Group of Republicans Expresses Dissatisfaction with Leadership and asks to Caucus Separately — in 2005!

Following an unofficial vote of no-confidence in Robert Watson as Rhode Island House Minority Leader, and an official vote to replace him with Rep. Brian Newberry, Representatives Laurence Ehrhardt and Jack Savage have decided to caucus separately from the rest of the Republicans, according to a statement made by Rep. Ehrhardt on this morning’s WPRO Morning News.
This won’t be the first time in recent memory that House Republicans have split. Back in July of 2005, six Republican Representatives, led by then Representative Bruce Long, sent the following letter to Minority Leader Watson (reported in the Projo by Katherine Gregg) …

This is to inform you that, though we are, and remain, committed Republicans, we do not choose to remain active participants in the House Republican Caucus. We distinctly differ from the style of your leadership and that of the Whip, especially in the way business is comported on the floor of the House.
One of the Republicans who signed the 2005 letter leaving the caucus was Jack Savage. The other signers were a pair of notable names: John Loughlin and Victor Moffit, and a pair of, um, not-as-notable names: Joseph Amaral and Joseph Scott (who eventually left the Republican party to become a Democrat). On the other hand, both Laurence Ehrhardt and Joseph Trillo stayed in the Watson-led wing of the Republicans in 2005, along with Carol Mumford, Nick Gorham, Susan Story, James Davey, Richard Singleton and William McManus.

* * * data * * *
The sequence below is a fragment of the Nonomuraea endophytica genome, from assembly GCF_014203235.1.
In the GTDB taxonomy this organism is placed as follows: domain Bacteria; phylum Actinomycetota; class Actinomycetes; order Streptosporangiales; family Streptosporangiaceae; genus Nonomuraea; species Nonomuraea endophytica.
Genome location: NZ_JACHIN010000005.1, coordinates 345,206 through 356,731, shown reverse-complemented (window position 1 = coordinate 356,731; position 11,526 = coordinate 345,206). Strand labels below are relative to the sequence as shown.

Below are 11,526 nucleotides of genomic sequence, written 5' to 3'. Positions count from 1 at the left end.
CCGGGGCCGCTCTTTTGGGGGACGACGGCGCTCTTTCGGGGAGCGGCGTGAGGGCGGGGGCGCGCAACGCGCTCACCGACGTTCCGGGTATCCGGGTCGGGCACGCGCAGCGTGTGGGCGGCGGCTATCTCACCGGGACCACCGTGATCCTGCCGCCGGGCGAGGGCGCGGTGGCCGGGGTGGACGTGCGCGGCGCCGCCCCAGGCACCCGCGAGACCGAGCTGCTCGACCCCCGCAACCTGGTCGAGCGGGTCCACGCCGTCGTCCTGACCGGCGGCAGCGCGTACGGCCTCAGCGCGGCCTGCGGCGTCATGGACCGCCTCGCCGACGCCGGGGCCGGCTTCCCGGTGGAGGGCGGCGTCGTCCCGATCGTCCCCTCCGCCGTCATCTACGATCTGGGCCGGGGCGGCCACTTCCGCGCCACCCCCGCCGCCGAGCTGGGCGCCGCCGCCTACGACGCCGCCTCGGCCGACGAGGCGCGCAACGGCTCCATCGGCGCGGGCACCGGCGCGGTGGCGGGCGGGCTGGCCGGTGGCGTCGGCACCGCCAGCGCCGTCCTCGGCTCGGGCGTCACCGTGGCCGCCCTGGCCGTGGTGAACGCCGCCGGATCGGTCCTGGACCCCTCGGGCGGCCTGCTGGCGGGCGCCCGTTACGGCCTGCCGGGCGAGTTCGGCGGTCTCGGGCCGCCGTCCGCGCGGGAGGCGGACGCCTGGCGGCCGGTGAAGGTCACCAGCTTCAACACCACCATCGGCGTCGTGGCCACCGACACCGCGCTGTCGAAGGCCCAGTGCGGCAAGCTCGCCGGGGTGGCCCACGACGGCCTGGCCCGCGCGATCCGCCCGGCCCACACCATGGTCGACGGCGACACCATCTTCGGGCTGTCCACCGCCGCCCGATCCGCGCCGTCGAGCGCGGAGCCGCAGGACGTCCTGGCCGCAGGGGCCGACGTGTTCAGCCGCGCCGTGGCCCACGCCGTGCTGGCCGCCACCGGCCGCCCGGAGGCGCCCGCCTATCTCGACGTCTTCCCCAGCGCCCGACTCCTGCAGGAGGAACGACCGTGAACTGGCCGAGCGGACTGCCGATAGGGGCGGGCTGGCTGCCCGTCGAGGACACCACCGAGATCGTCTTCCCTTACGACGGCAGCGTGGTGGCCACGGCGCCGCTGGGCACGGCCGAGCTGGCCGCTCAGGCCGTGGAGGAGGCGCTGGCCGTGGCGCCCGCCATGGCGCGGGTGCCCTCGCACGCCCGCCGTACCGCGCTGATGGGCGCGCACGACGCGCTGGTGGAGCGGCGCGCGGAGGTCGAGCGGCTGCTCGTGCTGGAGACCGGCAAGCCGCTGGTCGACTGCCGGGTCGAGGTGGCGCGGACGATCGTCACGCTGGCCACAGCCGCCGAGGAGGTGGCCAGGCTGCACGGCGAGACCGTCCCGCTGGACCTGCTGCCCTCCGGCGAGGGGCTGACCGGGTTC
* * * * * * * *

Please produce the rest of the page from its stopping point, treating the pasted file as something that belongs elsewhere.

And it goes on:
I don’t understand Rep. Savage’s apparent attitude, that he should be able to bolt the caucus on repeated occasions when he disagrees with the leadership, but a majority of members shouldn’t replace the caucus leadership when they significantly disagree. And with all due respect to Rep. Ehrhardt, and understanding that there is obviously some backroom politics playing out here, legislative leadership positions do not have to be treated as lifetime appointments in order for a party organization within a legislature to function efficaciously for its members. To his credit, Rep. Watson is publicly expressing a view consistent with this, that his job is to continue to fight for his positions, whether he is Minority Leader or not.
One other note of historical interest — isn’t it quaint to see the scare quotes around the mysterious term “pension reform”, at the end of a news article from 2005.

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12 years ago

Jack Savage, the Republican who is a former teacher and principal in East Providence? That Republican Jack Savage?

Stephanie Sivalingam
Stephanie Sivalingam
12 years ago

Yes that Jack Savage, the Rep who co-sponsors binding arbitration bills whom I ran against last year.

12 years ago

Dan Yorke is covering all of this on the air now. The Republicans are puking all over themselves. First Ehrhardt comes out and says he can’t be a part of Newberry’s group and asks Fox for separate accomodations (yeah, that’ll happen). Ehrhardt claims that this is a “dark day for Rhode Island”. How many in Rhode Island know who Bob Watson even is?
Then last night, you have Joe Trillo explaining that he knows Bob Watson “drinks too much”. Really Joe? What else does Watson do, in your opinion? What else can you throw the guy under the bus for.
Add to all of this, Channel 12 reveals that Bob Watson previously had a DUI conviction in New Hampshire.
Sounds like it’s time to switch affiliations to I.

12 years ago

They tried having a separate GOP caucus a few years ago, which as I recall, flopped back then, too. Ehrhardt was the one who originally tipped off the press to the caucus vote. It was theatrics pure and simple.
Jack, while a nice guy, is not exactly what one might call a reliable Republican vote. Don’t expect intellectual consistency. As one of his constituents, I certainly don’t.
As for Bob, yes, he drinks. Not exactly a startling revelation for anyone who’s attended Republican fundraisers or pretty much anything else social. However, it would have been better left unsaid.

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